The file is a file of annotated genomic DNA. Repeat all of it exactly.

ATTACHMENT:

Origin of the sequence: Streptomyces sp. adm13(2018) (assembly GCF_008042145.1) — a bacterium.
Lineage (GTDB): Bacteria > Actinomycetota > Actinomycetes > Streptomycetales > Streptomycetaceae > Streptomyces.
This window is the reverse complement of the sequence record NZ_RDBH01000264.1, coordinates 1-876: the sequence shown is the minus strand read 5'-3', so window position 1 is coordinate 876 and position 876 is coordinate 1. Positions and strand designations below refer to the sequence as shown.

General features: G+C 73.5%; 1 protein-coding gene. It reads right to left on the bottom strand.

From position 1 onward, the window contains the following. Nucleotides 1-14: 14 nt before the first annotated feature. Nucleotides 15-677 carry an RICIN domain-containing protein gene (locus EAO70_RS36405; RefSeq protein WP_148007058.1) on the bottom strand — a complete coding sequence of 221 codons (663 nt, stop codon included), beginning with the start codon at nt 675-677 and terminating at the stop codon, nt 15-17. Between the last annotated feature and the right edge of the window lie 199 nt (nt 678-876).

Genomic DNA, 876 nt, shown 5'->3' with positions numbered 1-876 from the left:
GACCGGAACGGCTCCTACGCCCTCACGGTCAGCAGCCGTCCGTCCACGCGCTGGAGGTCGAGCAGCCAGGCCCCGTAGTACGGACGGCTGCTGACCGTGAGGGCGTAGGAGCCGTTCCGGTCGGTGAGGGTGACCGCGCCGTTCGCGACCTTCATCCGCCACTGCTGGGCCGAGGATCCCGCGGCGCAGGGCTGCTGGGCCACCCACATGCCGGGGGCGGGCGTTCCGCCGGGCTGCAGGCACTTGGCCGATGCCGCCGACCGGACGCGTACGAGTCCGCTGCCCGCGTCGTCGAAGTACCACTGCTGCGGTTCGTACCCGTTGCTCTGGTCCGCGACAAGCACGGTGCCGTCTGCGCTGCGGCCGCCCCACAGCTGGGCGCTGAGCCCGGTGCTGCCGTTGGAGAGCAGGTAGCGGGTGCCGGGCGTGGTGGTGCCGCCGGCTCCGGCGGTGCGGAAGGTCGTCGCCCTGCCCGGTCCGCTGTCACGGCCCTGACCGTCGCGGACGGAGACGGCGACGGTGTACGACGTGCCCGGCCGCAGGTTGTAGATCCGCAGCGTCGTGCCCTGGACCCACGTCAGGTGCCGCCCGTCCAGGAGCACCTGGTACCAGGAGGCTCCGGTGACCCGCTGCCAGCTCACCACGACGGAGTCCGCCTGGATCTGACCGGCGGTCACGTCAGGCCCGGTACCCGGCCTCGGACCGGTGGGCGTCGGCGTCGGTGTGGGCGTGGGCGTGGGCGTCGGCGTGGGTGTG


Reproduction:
Origin of the sequence: Streptomyces sp. adm13(2018) (assembly GCF_008042145.1) — a bacterium.
Lineage (GTDB): Bacteria > Actinomycetota > Actinomycetes > Streptomycetales > Streptomycetaceae > Streptomyces.
This window is the reverse complement of the sequence record NZ_RDBH01000264.1, coordinates 1-876: the sequence shown is the minus strand read 5'-3', so window position 1 is coordinate 876 and position 876 is coordinate 1. Positions and strand designations below refer to the sequence as shown.

General features: G+C 73.5%; 1 protein-coding gene. It reads right to left on the bottom strand.

From position 1 onward, the window contains the following. Nucleotides 1-14: 14 nt before the first annotated feature. Nucleotides 15-677 carry an RICIN domain-containing protein gene (locus EAO70_RS36405; RefSeq protein WP_148007058.1) on the bottom strand — a complete coding sequence of 221 codons (663 nt, stop codon included), beginning with the start codon at nt 675-677 and terminating at the stop codon, nt 15-17. Between the last annotated feature and the right edge of the window lie 199 nt (nt 678-876).

Genomic DNA, 876 nt, shown 5'->3' with positions numbered 1-876 from the left:
GACCGGAACGGCTCCTACGCCCTCACGGTCAGCAGCCGTCCGTCCACGCGCTGGAGGTCGAGCAGCCAGGCCCCGTAGTACGGACGGCTGCTGACCGTGAGGGCGTAGGAGCCGTTCCGGTCGGTGAGGGTGACCGCGCCGTTCGCGACCTTCATCCGCCACTGCTGGGCCGAGGATCCCGCGGCGCAGGGCTGCTGGGCCACCCACATGCCGGGGGCGGGCGTTCCGCCGGGCTGCAGGCACTTGGCCGATGCCGCCGACCGGACGCGTACGAGTCCGCTGCCCGCGTCGTCGAAGTACCACTGCTGCGGTTCGTACCCGTTGCTCTGGTCCGCGACAAGCACGGTGCCGTCTGCGCTGCGGCCGCCCCACAGCTGGGCGCTGAGCCCGGTGCTGCCGTTGGAGAGCAGGTAGCGGGTGCCGGGCGTGGTGGTGCCGCCGGCTCCGGCGGTGCGGAAGGTCGTCGCCCTGCCCGGTCCGCTGTCACGGCCCTGACCGTCGCGGACGGAGACGGCGACGGTGTACGACGTGCCCGGCCGCAGGTTGTAGATCCGCAGCGTCGTGCCCTGGACCCACGTCAGGTGCCGCCCGTCCAGGAGCACCTGGTACCAGGAGGCTCCGGTGACCCGCTGCCAGCTCACCACGACGGAGTCCGCCTGGATCTGACCGGCGGTCACGTCAGGCCCGGTACCCGGCCTCGGACCGGTGGGCGTCGGCGTCGGTGTGGGCGTGGGCGTGGGCGTCGGCGTGGGTGTG